Thoughts on HIT (technical) certifications vs. graduate degrees
These days I’ve been getting an increasing number of questions from some very smart readers of this blog about whether or not graduate degrees or technical (HIT-specific or otherwise) certifications are worth the effort. I’ve written a few posts recently on similar topics and those are worth reviewing:
- Check out these videos if you’re looking for healthcare IT jobs
- The realities of getting a job in healthcare IT
- How to get a job in healthcare IT when you don’t have specific experience
- My view on HIT (or other technical) certifications
The last post in the list above goes into specific detail about what I think about certifications but I didn’t talk much about graduate degrees so I’ll elaborate a bit more on that here. There are obvious pros and cons to both sides of the debate but it’s a “win/win” scenario — you can’t go wrong with either choice but one is more expensive than the other (in terms of dollars and opportunity costs).
Those who champion for others to get a degree commonly reference its most obvious benefit — you’ll never have to worry about meeting the education requirements of a job when you’re walking in the door with a Master’s degree. Another major benefit with a getting a Master’s degree is that it’s “out of the way,” so to speak. Getting the degree now, even when a certificate may be all that’s required, is planning for the future. While you may be satisfied with acquiring an entry level healthcare IT job for the time being, a managerial position could be something that you become interested in pursuing down the road. While there are certainly exceptions, a certificate or two alone will be fairly prohibiting when it comes to advancing into a senior position if you choose to do so in the future.
The main drawback of a degree, though, is it takes considerable time and money to get a degree. If you have time time and cash available without going into considerable debt then degrees are probably worth pursuing. However, certification can be completed in a matter of several months instead of several years because you learn the basics what you need in a shorter period of time for a fraction of the cost. “The basics” part is key — don’t think that certifications will prepare you for everything that comes down the road (only experience does that).
What I like about certifications is that you’ll learn not only core and somewhat advanced concepts of IT, but also about very specific knowledge such as ICD10 (the latest medical billing coding system), particular clinical software packages, the key points of HIPAA, as well as a variety of other acts, organizations, and acronyms in like HITECH, ONC, ARRA, and CMS. Certification to me seems to be an efficient way to teach you specifically what you need to know to enter the healthcare IT industry (in a “just the facts ma’am” style). Contrast that with some of the more academic and theoretical concepts you might find in higher education degrees. If you enjoy theory, going into more depth of subjects, and being more broadly prepared for the industry then the degrees are quite helpful. One more thing to keep in mind, though, is that new laws, updated regulations, and changing technology in healthcare are often not incorporated as quickly into university curricula and graduate programs are slower to adapt and modify their courses.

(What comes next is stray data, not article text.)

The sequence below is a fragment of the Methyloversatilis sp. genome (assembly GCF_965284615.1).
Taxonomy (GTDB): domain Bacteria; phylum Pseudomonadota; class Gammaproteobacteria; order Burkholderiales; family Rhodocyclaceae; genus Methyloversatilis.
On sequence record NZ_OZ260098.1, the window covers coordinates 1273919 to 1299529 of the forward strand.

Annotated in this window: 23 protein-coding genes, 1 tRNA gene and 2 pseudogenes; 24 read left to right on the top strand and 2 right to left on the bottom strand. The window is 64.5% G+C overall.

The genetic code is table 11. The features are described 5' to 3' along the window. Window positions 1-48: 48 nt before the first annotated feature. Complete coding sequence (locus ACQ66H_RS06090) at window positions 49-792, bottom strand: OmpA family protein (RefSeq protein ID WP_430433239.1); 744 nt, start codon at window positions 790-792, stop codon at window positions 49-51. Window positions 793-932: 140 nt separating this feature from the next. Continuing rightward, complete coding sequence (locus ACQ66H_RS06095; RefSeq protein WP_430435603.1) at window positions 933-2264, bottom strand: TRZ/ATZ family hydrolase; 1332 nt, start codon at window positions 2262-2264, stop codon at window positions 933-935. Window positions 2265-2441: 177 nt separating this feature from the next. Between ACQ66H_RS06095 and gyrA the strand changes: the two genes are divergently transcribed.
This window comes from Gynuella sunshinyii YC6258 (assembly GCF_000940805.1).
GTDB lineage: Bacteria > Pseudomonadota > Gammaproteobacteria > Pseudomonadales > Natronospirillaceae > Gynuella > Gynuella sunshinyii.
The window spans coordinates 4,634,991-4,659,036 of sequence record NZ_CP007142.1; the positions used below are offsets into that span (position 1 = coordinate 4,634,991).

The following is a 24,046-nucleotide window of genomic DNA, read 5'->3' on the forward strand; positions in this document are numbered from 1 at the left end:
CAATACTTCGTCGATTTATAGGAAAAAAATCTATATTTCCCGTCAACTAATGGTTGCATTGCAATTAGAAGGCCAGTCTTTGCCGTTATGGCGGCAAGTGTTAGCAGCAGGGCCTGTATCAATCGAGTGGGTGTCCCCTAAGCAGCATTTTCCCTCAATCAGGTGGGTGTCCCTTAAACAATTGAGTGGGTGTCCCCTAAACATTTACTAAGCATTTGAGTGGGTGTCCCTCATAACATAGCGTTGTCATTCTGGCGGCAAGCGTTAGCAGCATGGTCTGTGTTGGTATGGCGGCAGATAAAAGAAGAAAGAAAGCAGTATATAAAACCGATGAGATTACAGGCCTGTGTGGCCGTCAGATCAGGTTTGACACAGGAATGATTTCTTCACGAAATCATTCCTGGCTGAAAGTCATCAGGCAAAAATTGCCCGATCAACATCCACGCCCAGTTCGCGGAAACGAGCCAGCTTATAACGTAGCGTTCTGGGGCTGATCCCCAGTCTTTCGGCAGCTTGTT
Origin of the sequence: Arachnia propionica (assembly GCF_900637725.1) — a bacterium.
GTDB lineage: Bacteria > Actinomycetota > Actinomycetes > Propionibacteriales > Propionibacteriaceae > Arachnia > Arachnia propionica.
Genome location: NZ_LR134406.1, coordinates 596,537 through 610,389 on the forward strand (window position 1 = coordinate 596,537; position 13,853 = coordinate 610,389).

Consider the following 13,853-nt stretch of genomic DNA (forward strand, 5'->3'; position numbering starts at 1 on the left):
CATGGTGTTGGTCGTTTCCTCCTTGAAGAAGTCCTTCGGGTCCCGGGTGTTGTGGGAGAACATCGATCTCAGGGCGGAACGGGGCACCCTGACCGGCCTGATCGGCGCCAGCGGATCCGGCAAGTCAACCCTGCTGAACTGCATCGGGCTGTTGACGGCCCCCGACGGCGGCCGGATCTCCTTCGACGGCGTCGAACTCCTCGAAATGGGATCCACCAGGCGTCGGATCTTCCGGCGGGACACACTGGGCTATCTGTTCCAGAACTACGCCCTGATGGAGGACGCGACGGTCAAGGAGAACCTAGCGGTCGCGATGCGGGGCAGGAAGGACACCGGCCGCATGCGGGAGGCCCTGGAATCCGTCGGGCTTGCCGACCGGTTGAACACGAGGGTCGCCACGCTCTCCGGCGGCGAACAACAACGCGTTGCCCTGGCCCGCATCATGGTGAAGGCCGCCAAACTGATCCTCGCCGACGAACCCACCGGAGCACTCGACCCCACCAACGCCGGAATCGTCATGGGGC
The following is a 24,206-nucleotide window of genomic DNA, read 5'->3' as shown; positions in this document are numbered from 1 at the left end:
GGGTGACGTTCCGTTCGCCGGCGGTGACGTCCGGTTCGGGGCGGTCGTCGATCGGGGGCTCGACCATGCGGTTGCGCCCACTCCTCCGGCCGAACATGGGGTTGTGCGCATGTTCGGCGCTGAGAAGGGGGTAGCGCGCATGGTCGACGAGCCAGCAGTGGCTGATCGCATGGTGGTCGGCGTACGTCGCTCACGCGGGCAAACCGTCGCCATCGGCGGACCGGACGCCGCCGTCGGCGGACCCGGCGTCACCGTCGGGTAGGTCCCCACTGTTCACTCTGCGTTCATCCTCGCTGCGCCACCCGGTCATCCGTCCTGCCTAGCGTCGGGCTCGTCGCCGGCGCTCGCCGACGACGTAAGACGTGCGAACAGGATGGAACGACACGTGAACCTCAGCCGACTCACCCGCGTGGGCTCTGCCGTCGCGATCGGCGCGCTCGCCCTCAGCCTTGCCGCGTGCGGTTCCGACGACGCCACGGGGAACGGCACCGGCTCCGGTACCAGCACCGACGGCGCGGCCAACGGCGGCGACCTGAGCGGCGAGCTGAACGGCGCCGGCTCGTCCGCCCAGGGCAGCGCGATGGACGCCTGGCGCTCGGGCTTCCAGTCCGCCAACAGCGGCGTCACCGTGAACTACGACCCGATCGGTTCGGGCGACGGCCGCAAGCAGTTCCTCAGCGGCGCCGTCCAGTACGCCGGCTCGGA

In summary, here are significant pros of obtaining a Master’s degree:
- Education and training received is all encompassing.
- Prepares you to meet any education qualifications that might be needed in the future.
- Ability (time/resources) to network and build job connections while still in school.
- Better access to teachers and educators to assist you with the material.
And some significant cons of obtaining a Master’s degree:
- The cost of obtaining a Master’s degree maybe prohibitive without some form of financial assistance. This amount can vary wildly depending on any financial assistance and the school, but the average costs for an under/graduate resident are around $5,000-$6,000 a year for your average state school. That doesn’t include room and board and all the associated costs with living and pursuing a degree (unless you’re doing an online degree program which can eliminate those costs).
- Time required to obtain the Master’s degree is typically 2 years if you’re doing it full time or through full-day weekend classes but that time can go up to 4 to 6 years if you’re going part time with limited courses per semester.
So, should you go for a degree or certificate? If you want to hit the ground and make money on your investment as soon as possible — the certificate option is best. As of this writing, it costs $999 to purchase the exam materials for CHISP and the “course” is designed to be completed in 12 weeks. The cost covers taking the CHISP exam as well so it’s pretty affordable. For about a thousand dollars out of pocket and roughly three months of self-paced education you can become qualified for a job that, according to Bureau of Labor Statistics, pays on average around $32,000 a year (and growing). That’s a pretty good return on your investment.
Two things are clear — (1) there’s plenty of opportunity in health IT but (2) it takes some work to grab the opportunities. If you want to find more information about obtaining employment in the healthcare industry, plus more discussion and insight on the degree vs. certificate debate, visit ACHE.org, HealthCareAdministration.com, and HealthcareManagementCareers.org.